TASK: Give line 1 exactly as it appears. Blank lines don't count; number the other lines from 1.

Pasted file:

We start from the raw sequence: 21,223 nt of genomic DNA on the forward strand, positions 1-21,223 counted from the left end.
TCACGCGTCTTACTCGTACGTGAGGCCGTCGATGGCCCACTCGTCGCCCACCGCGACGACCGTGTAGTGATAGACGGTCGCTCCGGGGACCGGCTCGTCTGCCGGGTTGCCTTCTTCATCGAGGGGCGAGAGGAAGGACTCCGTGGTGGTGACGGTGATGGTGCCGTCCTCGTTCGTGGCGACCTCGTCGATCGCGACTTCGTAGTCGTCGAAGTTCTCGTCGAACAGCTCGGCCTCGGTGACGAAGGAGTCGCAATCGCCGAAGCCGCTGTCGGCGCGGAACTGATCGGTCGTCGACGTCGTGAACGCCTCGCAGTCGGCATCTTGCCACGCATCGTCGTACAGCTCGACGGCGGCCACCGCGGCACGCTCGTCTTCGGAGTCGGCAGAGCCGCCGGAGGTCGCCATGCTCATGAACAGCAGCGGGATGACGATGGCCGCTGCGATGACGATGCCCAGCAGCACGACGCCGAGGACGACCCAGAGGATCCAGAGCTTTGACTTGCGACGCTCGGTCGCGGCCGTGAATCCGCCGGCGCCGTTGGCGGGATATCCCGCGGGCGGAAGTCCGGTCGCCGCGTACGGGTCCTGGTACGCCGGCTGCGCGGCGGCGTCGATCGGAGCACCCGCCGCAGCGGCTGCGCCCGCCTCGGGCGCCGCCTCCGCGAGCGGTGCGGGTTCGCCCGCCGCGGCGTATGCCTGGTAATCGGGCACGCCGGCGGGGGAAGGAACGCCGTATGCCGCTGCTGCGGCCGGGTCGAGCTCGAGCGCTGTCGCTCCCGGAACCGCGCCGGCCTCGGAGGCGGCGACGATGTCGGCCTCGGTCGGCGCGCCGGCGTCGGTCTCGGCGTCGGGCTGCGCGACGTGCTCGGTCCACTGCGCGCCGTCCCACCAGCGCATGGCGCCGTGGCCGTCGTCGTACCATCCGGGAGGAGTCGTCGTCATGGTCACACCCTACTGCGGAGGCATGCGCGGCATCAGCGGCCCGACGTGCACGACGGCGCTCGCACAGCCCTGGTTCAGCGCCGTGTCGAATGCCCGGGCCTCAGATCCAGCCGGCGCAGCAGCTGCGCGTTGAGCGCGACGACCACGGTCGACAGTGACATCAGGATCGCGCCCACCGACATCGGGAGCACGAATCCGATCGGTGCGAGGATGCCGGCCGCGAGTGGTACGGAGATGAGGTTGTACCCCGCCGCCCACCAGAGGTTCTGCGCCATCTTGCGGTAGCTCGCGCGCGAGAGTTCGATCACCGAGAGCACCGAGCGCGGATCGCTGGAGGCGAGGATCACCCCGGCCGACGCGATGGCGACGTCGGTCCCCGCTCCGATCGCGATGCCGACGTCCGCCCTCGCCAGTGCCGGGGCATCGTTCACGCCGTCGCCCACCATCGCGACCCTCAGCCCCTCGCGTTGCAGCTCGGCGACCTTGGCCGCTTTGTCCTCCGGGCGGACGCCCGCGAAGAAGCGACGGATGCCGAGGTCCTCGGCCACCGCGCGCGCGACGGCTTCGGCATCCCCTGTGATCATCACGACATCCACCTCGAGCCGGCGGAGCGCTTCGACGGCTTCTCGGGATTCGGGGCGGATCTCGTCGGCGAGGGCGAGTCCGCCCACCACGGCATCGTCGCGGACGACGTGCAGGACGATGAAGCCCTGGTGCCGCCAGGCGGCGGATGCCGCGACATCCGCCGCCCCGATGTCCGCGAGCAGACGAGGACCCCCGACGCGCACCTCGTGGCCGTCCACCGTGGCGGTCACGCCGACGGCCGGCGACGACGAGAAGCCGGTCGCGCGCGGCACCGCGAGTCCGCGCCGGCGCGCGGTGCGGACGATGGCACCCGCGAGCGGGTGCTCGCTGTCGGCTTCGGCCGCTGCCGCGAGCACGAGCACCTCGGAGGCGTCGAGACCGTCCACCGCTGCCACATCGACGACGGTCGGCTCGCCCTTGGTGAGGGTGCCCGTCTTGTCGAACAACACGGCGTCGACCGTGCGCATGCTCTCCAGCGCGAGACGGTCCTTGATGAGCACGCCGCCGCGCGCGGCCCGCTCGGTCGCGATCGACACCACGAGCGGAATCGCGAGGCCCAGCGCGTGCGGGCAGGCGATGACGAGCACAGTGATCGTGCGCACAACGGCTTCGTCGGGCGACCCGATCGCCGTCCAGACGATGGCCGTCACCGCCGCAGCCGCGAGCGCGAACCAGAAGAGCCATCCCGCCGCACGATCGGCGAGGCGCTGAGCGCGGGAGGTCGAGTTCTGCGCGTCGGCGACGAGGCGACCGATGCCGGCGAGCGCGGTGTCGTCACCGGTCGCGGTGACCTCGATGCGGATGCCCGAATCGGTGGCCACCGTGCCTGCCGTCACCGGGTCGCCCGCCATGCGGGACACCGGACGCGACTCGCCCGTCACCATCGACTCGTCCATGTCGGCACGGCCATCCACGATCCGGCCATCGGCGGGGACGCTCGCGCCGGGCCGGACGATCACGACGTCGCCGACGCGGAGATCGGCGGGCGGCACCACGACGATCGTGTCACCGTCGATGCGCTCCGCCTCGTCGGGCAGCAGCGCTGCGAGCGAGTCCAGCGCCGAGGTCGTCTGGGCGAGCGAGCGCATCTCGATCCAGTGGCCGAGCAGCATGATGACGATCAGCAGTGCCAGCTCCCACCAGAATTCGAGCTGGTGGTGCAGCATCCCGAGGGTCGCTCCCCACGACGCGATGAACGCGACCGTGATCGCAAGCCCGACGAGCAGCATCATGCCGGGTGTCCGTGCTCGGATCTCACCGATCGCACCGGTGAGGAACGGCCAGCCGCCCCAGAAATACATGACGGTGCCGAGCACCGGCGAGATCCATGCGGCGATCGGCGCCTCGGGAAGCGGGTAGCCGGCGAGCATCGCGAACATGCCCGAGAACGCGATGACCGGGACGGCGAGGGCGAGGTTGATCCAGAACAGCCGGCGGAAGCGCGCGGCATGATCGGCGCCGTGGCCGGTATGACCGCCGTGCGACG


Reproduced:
We start from the raw sequence: 21,223 nt of genomic DNA on the forward strand, positions 1-21,223 counted from the left end.